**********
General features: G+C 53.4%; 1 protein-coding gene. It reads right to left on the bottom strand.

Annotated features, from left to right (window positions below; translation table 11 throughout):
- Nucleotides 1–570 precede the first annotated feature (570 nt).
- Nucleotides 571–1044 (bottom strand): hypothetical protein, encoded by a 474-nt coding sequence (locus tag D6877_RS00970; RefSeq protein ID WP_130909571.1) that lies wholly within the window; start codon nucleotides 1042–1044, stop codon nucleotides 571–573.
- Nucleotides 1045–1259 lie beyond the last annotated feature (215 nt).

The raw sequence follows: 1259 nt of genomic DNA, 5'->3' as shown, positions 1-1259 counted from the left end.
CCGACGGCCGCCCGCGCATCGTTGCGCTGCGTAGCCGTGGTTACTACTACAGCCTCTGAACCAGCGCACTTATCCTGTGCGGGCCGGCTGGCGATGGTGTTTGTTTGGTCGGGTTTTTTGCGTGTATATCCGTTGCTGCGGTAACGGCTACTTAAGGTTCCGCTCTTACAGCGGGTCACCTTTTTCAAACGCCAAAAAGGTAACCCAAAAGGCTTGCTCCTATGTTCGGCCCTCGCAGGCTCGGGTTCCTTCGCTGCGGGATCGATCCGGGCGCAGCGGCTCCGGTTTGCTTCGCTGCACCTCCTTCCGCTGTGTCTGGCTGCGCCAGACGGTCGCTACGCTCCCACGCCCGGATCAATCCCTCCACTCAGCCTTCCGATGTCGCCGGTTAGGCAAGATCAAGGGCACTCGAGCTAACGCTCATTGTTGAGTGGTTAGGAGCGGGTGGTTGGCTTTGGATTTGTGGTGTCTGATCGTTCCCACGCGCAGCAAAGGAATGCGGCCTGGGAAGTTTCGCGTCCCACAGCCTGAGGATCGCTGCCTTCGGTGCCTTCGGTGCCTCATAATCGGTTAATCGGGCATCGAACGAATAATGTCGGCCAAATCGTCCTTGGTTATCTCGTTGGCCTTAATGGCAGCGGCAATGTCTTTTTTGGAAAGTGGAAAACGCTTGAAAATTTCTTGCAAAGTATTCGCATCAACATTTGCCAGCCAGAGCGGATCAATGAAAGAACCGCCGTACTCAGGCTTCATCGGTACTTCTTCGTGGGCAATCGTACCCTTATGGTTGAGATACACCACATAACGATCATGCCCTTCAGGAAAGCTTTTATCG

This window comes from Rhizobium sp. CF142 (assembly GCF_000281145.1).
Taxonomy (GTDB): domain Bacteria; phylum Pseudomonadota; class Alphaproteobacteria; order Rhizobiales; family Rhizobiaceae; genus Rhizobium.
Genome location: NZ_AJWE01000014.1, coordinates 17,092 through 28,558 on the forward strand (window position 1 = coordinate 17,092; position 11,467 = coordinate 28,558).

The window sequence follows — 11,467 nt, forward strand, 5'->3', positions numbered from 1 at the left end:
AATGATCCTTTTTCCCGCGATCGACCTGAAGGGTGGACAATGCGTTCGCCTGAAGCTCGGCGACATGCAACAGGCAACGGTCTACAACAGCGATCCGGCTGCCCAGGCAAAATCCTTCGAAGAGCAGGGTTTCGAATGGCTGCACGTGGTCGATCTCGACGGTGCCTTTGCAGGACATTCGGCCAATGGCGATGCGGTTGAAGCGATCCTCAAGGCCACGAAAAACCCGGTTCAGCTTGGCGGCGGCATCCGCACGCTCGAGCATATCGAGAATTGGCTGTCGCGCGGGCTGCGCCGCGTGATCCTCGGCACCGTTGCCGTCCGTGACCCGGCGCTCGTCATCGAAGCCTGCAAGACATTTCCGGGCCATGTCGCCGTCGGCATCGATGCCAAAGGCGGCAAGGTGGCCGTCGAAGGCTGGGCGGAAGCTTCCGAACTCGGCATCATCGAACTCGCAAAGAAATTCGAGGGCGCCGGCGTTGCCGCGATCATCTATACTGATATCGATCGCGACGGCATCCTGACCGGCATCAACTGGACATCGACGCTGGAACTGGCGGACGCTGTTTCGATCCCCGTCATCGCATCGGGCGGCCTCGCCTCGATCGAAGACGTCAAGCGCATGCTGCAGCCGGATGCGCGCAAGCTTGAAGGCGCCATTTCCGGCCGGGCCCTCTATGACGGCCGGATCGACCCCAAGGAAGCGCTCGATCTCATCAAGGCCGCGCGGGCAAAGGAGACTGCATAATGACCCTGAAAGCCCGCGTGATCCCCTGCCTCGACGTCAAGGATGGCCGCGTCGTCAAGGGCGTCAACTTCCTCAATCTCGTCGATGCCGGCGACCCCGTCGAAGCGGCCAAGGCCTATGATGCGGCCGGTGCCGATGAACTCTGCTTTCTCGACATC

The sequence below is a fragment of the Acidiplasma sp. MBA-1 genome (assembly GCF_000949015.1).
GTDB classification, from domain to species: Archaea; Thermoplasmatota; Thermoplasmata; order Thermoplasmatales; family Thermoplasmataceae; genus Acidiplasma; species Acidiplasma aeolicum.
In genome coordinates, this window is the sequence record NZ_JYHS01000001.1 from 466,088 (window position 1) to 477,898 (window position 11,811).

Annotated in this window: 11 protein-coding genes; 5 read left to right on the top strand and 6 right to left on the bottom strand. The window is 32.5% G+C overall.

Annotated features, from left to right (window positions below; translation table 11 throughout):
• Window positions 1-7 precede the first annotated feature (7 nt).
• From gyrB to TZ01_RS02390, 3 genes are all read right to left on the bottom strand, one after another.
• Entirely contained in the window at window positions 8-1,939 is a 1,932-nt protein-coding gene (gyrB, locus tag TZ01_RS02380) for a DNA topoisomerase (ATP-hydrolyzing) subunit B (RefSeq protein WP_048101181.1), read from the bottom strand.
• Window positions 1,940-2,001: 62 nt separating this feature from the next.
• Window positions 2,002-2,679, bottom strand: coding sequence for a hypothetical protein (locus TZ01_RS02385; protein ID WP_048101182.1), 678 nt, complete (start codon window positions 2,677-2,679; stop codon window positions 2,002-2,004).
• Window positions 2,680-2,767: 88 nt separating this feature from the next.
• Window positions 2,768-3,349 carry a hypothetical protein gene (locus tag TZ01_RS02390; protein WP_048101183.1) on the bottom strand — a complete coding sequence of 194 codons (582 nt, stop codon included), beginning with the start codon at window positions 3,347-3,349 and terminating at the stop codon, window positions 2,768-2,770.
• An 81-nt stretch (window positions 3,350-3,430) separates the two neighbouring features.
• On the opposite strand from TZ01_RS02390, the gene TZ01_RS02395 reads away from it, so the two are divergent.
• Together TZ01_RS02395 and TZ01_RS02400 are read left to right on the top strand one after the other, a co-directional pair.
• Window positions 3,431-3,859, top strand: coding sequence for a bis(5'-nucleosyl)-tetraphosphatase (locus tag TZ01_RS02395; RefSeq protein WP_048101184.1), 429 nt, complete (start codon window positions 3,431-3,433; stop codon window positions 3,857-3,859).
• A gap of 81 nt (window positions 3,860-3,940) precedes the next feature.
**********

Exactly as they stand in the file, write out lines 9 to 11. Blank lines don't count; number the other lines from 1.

Taxonomy (GTDB): domain Bacteria; phylum Pseudomonadota; class Alphaproteobacteria; order Rhizobiales; family Rhizobiaceae; genus Rhizobium.
Genome location: NZ_AJWE01000014.1, coordinates 17,092 through 28,558 on the forward strand (window position 1 = coordinate 17,092; position 11,467 = coordinate 28,558).

The window sequence follows — 11,467 nt, forward strand, 5'->3', positions numbered from 1 at the left end: